It’s difficult to overstate the significance of citizenship by investment programs to Carribean economies. While there’s no way to measure with any degree of accuracy the indirect contribution CBI has on a country’s GDP – such as the employment created by new real estate developments and the added disposable income spent by those hired to erect them – even ignoring such trickle-downs, the story told by the readily traceable sums alone is one in which CBI is a mainstay of Caribbean economies
In 2015, Tropical Storm Erika decimated (in the literal sense of that word) Dominica’s economy, reducing commercial activity on the island by nine-tenths. The country’s CIP played, and still plays, an integral part in rehabilitation efforts and is the main source of funds in the construction of housing projects designed to resettle hundreds of Dominicans who lost their homes in the disaster.
Gaston Browne, Prime Minister of Antigua & Barbuda, said in 2015 that CBI-funds represented about a quarter of his government’s revenue. For every 25 applicants who choose the program’s real estate option – which 47 of them did last year – the Antiguan economy grows by one percent.
Already by the CIP’s second year of operations, Grenada made twice as much selling passports as it did selling all its other export goods – nutmeg, cocoa, bananas and so on – combined.
In Saint Kitts and Nevis, passports are the new sugarcane. At its peak in 2013, before the entry of fierce competitors Grenada, Saint Lucia and Antigua, CBI inflows (directly) accounted for close to half the country’s GDP. Even today, nearly a third of the economy is directly attributable to the program.
Investment Migration Insider recently reported that the Cypriot economy is altogether dependent on its CIP to maintain positive GDP growth and that without it, the country’s economy would be in the doldrums.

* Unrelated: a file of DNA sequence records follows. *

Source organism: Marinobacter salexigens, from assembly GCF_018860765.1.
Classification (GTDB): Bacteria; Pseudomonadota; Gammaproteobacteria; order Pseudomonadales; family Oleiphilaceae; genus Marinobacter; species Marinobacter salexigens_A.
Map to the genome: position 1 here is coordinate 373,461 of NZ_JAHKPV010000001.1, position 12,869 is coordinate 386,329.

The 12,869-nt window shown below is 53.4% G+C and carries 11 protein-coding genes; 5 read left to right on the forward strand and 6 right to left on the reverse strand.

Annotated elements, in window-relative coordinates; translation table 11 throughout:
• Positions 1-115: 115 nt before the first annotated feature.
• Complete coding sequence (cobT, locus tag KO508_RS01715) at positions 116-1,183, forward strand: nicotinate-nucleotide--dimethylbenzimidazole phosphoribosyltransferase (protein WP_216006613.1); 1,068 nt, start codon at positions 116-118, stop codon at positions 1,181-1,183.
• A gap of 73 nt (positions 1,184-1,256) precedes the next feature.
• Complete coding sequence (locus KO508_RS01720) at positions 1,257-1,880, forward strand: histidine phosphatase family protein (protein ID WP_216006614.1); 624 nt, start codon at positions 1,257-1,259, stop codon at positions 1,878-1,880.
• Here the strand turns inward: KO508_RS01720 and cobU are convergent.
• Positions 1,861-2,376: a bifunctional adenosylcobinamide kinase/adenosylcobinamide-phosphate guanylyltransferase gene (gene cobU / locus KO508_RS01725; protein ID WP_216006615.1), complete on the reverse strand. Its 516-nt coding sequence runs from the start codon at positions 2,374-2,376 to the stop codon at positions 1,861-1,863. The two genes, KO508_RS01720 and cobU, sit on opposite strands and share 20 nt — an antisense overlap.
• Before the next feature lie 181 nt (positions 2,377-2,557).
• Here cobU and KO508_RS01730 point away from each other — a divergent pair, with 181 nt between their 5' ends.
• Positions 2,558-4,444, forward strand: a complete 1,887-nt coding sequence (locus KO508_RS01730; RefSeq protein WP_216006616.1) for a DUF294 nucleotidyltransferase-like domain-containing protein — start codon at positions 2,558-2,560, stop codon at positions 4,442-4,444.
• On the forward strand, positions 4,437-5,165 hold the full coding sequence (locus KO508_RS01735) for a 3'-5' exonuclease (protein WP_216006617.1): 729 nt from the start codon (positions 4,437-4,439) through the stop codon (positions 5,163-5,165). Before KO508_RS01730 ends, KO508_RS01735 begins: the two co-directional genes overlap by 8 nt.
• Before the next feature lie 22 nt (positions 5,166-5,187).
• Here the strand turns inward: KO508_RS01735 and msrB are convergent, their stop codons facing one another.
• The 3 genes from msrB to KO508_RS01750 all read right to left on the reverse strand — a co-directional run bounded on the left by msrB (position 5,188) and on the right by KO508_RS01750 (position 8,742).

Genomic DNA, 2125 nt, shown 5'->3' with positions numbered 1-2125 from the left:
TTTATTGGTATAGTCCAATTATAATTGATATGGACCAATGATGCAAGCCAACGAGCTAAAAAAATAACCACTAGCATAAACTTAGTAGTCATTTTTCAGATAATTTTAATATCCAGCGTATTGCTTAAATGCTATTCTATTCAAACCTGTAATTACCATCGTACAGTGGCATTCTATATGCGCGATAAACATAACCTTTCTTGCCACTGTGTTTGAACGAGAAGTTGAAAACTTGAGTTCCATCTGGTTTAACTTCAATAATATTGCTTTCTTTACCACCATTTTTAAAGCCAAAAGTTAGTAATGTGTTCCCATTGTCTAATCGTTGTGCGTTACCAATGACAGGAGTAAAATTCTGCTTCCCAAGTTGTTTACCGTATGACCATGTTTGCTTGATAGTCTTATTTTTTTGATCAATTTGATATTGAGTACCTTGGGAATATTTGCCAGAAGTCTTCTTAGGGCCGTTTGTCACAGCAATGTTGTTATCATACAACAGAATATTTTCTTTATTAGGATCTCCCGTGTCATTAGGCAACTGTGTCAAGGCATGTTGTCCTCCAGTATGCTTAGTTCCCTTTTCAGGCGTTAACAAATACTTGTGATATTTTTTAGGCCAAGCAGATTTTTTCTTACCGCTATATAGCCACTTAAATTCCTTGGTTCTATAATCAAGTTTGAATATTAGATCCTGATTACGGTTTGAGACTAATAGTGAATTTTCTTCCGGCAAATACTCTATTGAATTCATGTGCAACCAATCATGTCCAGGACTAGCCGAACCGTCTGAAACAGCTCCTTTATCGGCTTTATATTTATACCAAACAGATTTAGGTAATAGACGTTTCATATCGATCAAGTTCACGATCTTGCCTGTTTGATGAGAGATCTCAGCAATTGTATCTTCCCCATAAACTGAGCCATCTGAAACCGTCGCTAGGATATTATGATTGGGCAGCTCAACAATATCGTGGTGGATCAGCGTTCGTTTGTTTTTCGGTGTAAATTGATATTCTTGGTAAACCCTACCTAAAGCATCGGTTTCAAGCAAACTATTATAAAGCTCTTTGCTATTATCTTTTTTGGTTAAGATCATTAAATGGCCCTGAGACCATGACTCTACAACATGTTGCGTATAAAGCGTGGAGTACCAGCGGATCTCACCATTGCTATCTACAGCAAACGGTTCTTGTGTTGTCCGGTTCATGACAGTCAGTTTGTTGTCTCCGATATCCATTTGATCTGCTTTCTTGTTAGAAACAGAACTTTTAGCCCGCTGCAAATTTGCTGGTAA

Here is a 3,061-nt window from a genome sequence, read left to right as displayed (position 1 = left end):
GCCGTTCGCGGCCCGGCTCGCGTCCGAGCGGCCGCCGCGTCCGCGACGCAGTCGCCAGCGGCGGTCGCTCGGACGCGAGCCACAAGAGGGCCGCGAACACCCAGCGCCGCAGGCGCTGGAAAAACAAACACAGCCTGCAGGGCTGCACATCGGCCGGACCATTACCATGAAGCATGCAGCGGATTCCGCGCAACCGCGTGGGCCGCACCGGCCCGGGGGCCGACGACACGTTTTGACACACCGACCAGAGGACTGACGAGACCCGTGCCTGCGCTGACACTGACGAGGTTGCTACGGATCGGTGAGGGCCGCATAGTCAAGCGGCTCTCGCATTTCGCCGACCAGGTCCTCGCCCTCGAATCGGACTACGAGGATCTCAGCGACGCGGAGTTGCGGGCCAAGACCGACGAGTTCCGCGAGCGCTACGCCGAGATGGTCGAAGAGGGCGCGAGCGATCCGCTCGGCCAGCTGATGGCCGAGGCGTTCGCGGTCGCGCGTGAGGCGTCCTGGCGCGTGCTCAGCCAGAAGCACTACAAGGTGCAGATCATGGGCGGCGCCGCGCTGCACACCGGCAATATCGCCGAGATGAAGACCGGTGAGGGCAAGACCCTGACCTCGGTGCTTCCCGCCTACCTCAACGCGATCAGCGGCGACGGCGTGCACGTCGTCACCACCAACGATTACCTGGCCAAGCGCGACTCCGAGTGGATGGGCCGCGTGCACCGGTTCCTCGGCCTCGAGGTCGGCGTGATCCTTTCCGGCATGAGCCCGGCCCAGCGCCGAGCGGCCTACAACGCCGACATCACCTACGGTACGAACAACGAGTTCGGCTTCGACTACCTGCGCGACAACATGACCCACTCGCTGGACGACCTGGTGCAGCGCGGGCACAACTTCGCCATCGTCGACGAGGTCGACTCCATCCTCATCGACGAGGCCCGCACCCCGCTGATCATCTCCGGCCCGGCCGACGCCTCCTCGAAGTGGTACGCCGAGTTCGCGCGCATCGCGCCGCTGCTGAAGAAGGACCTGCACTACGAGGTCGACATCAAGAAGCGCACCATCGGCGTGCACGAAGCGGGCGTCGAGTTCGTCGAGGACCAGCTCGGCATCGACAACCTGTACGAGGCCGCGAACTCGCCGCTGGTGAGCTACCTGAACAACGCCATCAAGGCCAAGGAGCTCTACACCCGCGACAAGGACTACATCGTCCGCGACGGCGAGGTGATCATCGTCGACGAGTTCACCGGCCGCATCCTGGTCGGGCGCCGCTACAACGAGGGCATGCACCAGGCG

Malta is perhaps the only country that could wean itself off its citizenship program with relative ease. The economy grew by EUR 650 million last year (a rate of some 6%) and only about a third of that arose directly from the IIP.
Selling, as they are in essence, visa-free access to other jurisdictions (chiefly Schengen), CIP-countries are perpetually at the mercy of capricious rich-world governments and supranational organizations like the EU. The Caribbean states, along with Cyprus, should be wary of becoming reliant on passport sales for growth, for that is a rug that may all too easily be pulled from under their feet at the drop of a hat.
Many thanks to Mr. Trevor Alleyne, Chief of the IMF’s Caribbean Division, for providing estimates.
Christian Henrik Nesheim is the founder and editor of Investment Migration Insider, the #1 magazine – online or offline – for residency and citizenship by investment. He is an internationally recognized expert, speaker, documentary producer, and writer on the subject of investment migration, whose work is cited in the Economist, Bloomberg, Fortune, Forbes, Newsweek, and Business Insider. Norwegian by birth, Christian has spent the last 14 years in the United States, China, and Spain.